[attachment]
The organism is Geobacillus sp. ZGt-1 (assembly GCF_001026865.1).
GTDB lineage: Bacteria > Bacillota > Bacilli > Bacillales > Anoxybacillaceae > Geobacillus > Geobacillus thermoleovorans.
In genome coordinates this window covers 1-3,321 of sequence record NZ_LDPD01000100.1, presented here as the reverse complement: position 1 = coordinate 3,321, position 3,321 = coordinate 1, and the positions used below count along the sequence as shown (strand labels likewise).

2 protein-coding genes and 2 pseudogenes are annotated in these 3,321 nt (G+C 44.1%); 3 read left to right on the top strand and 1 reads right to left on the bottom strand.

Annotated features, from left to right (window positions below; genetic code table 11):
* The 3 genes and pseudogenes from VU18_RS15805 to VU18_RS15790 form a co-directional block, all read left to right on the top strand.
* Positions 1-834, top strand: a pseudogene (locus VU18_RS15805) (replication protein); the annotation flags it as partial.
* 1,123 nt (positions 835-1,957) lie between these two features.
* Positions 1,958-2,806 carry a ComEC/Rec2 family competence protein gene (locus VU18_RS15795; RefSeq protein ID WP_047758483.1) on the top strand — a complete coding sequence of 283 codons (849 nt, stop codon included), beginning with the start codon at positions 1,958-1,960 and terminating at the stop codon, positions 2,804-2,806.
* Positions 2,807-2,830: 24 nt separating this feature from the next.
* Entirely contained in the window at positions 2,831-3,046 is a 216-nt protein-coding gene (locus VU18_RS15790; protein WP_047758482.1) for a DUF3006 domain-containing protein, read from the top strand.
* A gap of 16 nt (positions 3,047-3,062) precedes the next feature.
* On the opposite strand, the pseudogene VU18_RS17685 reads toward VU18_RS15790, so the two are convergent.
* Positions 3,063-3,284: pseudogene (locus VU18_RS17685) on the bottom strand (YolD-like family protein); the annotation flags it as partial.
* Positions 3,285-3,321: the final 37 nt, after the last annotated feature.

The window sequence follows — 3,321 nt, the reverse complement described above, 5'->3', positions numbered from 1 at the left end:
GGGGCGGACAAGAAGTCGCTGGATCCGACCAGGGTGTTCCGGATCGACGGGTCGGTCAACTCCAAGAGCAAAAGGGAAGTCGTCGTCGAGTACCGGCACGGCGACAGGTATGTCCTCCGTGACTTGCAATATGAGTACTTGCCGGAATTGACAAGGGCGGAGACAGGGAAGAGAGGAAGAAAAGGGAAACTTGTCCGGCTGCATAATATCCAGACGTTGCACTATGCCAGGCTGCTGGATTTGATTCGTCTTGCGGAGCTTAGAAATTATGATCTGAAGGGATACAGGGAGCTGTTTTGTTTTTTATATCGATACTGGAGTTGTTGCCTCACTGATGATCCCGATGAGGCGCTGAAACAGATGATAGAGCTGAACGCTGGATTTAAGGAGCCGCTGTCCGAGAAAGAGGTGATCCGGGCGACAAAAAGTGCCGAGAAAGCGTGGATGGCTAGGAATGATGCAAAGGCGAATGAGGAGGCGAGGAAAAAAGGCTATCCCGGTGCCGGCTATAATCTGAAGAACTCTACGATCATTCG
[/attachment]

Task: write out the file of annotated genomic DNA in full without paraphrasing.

The organism is Geobacillus sp. ZGt-1 (assembly GCF_001026865.1).
GTDB lineage: Bacteria > Bacillota > Bacilli > Bacillales > Anoxybacillaceae > Geobacillus > Geobacillus thermoleovorans.
In genome coordinates this window covers 1-3,321 of sequence record NZ_LDPD01000100.1, presented here as the reverse complement: position 1 = coordinate 3,321, position 3,321 = coordinate 1, and the positions used below count along the sequence as shown (strand labels likewise).

2 protein-coding genes and 2 pseudogenes are annotated in these 3,321 nt (G+C 44.1%); 3 read left to right on the top strand and 1 reads right to left on the bottom strand.

Annotated features, from left to right (window positions below; genetic code table 11):
* The 3 genes and pseudogenes from VU18_RS15805 to VU18_RS15790 form a co-directional block, all read left to right on the top strand.
* Positions 1-834, top strand: a pseudogene (locus VU18_RS15805) (replication protein); the annotation flags it as partial.
* 1,123 nt (positions 835-1,957) lie between these two features.
* Positions 1,958-2,806 carry a ComEC/Rec2 family competence protein gene (locus VU18_RS15795; RefSeq protein ID WP_047758483.1) on the top strand — a complete coding sequence of 283 codons (849 nt, stop codon included), beginning with the start codon at positions 1,958-1,960 and terminating at the stop codon, positions 2,804-2,806.
* Positions 2,807-2,830: 24 nt separating this feature from the next.
* Entirely contained in the window at positions 2,831-3,046 is a 216-nt protein-coding gene (locus VU18_RS15790; protein WP_047758482.1) for a DUF3006 domain-containing protein, read from the top strand.
* A gap of 16 nt (positions 3,047-3,062) precedes the next feature.
* On the opposite strand, the pseudogene VU18_RS17685 reads toward VU18_RS15790, so the two are convergent.
* Positions 3,063-3,284: pseudogene (locus VU18_RS17685) on the bottom strand (YolD-like family protein); the annotation flags it as partial.
* Positions 3,285-3,321: the final 37 nt, after the last annotated feature.

The window sequence follows — 3,321 nt, the reverse complement described above, 5'->3', positions numbered from 1 at the left end:
GGGGCGGACAAGAAGTCGCTGGATCCGACCAGGGTGTTCCGGATCGACGGGTCGGTCAACTCCAAGAGCAAAAGGGAAGTCGTCGTCGAGTACCGGCACGGCGACAGGTATGTCCTCCGTGACTTGCAATATGAGTACTTGCCGGAATTGACAAGGGCGGAGACAGGGAAGAGAGGAAGAAAAGGGAAACTTGTCCGGCTGCATAATATCCAGACGTTGCACTATGCCAGGCTGCTGGATTTGATTCGTCTTGCGGAGCTTAGAAATTATGATCTGAAGGGATACAGGGAGCTGTTTTGTTTTTTATATCGATACTGGAGTTGTTGCCTCACTGATGATCCCGATGAGGCGCTGAAACAGATGATAGAGCTGAACGCTGGATTTAAGGAGCCGCTGTCCGAGAAAGAGGTGATCCGGGCGACAAAAAGTGCCGAGAAAGCGTGGATGGCTAGGAATGATGCAAAGGCGAATGAGGAGGCGAGGAAAAAAGGCTATCCCGGTGCCGGCTATAATCTGAAGAACTCTACGATCATTCG